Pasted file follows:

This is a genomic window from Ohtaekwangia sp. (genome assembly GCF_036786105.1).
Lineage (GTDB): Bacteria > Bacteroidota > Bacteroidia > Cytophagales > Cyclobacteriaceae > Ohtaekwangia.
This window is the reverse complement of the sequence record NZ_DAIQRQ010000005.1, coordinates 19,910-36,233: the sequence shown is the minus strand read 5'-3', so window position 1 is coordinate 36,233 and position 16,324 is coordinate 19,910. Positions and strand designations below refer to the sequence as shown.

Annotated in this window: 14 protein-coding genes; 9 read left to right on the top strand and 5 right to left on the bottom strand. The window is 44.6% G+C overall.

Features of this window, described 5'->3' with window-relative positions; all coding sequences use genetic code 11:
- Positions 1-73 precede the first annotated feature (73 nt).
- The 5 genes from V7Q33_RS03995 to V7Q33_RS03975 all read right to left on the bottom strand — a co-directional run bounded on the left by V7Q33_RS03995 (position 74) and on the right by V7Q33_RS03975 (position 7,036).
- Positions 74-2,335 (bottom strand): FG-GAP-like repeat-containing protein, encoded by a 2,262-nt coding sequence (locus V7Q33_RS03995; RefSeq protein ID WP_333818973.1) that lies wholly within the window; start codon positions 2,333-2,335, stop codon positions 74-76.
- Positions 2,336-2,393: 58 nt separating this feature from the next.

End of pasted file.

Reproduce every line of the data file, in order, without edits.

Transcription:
This is a genomic window from Ohtaekwangia sp. (genome assembly GCF_036786105.1).
Lineage (GTDB): Bacteria > Bacteroidota > Bacteroidia > Cytophagales > Cyclobacteriaceae > Ohtaekwangia.
This window is the reverse complement of the sequence record NZ_DAIQRQ010000005.1, coordinates 19,910-36,233: the sequence shown is the minus strand read 5'-3', so window position 1 is coordinate 36,233 and position 16,324 is coordinate 19,910. Positions and strand designations below refer to the sequence as shown.

Annotated in this window: 14 protein-coding genes; 9 read left to right on the top strand and 5 right to left on the bottom strand. The window is 44.6% G+C overall.

Features of this window, described 5'->3' with window-relative positions; all coding sequences use genetic code 11:
- Positions 1-73 precede the first annotated feature (73 nt).
- The 5 genes from V7Q33_RS03995 to V7Q33_RS03975 all read right to left on the bottom strand — a co-directional run bounded on the left by V7Q33_RS03995 (position 74) and on the right by V7Q33_RS03975 (position 7,036).
- Positions 74-2,335 (bottom strand): FG-GAP-like repeat-containing protein, encoded by a 2,262-nt coding sequence (locus V7Q33_RS03995; RefSeq protein ID WP_333818973.1) that lies wholly within the window; start codon positions 2,333-2,335, stop codon positions 74-76.
- Positions 2,336-2,393: 58 nt separating this feature from the next.